Saturday, February 7, 2015


Q. I recently started marketing my own poetry on bookmarks and plaques in local bookstores. I have chosen a name for the line, but how can I find out if someone else is using the same name? If I discover that someone else is using the same name, do I have to change mine? Is there any way I can keep others from using the name I've chosen?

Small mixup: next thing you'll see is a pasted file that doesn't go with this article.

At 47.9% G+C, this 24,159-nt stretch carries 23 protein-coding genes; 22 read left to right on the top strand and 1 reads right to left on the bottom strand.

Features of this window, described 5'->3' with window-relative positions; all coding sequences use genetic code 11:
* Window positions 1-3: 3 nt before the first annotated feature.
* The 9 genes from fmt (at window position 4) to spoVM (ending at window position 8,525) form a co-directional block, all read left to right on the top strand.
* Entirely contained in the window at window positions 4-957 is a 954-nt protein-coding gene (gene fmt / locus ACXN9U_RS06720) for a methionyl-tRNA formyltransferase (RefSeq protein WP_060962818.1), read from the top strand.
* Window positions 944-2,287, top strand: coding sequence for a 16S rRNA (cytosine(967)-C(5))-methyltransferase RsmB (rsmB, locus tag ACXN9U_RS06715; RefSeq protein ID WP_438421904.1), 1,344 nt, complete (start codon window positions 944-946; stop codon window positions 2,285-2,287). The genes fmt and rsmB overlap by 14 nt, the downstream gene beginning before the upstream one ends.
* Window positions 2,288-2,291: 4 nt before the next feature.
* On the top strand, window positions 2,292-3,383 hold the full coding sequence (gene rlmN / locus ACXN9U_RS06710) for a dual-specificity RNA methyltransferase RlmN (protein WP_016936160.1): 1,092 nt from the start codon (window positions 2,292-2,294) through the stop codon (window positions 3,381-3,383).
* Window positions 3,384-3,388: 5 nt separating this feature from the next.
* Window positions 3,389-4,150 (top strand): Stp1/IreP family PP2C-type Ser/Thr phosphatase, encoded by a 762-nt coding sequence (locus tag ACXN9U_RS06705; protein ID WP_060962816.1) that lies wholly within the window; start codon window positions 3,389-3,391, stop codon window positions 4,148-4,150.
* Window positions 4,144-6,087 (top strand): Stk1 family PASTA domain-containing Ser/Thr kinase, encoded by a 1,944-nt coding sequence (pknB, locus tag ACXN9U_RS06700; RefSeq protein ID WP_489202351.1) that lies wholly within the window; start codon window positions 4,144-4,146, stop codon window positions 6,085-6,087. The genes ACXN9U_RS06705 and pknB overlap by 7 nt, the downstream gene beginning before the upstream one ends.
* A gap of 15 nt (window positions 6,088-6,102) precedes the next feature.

A. Names cannot be copyrighted, so there is no legal problem with using the same name. It's like having the same name as another author—only a problem of identification. However, if there is another company that has been using the same name and it is well known, they may feel you are infringing on their identity, so they can take legal action to have you change yours. That would be especially true if they were marketing the same kinds of products you are. If that should happen (and it is unlikely since you are only marketing locally), then you would need legal advice. Before finalizing a name for your products, it's a good idea to do a Google or similar search to see if the name comes up. You are only expected to make a reasonable search to see if anyone else is using the name. This difficulty in tracking down the same or similar names is the reason titles cannot be copyrighted. It would be impossible to determine positively that no one else is using the same name. It makes sense to do a reasonable search, because you will also want to avoid the confusion in marketing that would result in having the same name as another company. For all the same reasons, you will not be able to prevent someone else from using the name you choose.

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